I doubt that Prothero will make many friends amongst the adherents of the theories he debunks, as he does not mince his words. After laying out the evidence against geocentrism, he writes that "[...] only the religious extremism of the modern geocentrists makes them twist scientific data into incredible knots in order to preserve [discredited] ideas [...]" (p. 59). The fact that creationists continue to believe in Noah's flood despite all the evidence against it points to "[...] religious blinders [that] are so dense that [they] cannot tell common sense from fantasy anymore" (p. 137). A website that gives tips for crystal healing is put down as "complete gibberish, a mishmash of scientific ideas blended with pseudoscience and mumbo jumbo" (p. 210). And the internet is repeatedly described as a "cesspool of lies". No doubt some readers will be put off by what they perceive as pomposity. I, personally, cannot disagree with anything he writes here and feel his frustration and pain while wading through this morass of scientific illiteracy, which is often brandished with a sense of pride and defiance.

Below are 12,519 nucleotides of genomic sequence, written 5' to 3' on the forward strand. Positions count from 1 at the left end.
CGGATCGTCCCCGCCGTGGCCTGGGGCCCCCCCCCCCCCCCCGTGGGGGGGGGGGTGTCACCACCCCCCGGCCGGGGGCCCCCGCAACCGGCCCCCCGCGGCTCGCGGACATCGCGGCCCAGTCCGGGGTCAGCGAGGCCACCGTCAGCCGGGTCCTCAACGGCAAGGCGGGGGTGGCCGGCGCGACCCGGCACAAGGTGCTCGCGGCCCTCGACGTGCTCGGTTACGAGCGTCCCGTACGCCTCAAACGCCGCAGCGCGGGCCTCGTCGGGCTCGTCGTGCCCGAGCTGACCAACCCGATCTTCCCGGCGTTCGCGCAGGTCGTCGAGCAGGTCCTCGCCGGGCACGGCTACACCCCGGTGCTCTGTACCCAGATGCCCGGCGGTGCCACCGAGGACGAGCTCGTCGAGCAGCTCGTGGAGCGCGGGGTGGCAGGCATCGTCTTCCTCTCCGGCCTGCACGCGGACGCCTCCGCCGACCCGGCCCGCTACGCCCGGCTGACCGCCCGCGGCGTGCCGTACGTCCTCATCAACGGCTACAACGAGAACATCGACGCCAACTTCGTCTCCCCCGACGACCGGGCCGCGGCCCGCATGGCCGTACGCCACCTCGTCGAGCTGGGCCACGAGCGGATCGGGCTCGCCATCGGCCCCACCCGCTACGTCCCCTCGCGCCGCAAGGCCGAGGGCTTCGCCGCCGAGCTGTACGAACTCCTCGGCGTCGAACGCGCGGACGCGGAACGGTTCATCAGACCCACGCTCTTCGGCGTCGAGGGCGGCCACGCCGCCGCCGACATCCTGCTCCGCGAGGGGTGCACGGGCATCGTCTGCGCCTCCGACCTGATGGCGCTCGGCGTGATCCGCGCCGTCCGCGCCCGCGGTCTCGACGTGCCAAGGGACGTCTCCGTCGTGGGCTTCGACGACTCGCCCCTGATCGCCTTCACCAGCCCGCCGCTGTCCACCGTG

The full catalogue of logical fallacies is on display here: cherry-picking of data, special pleading, moving of goalposts, claims of grand conspiracies, arguments from authority, etc. Now, to be fair, Prothero does not let scientists off the hook either. The book opens with a chapter on critical thinking and the nature of science where he reminds the reader that scientists are humans too and fall prey to the same cognitive errors and mental foibles. Fortunately, experimental replication and peer review will weed out bad ideas sooner or later. This stands in sharp contrast with Prothero's revealing and sometimes tragically comical examples of how believers respond when confronted with evidence. More importantly, despite his disillusion, Prothero wants to go beyond regurgitating facts and is keen to explain how science has come to its conclusions. Thus, most chapters include a "how do we know?" section that he sincerely hopes is the biggest takeaway from this book. Especially as he feels that this is where our education system fails. Some of these are particularly extensive, with the rebuttal of flood geology spanning 18 pages with multiple illustrations.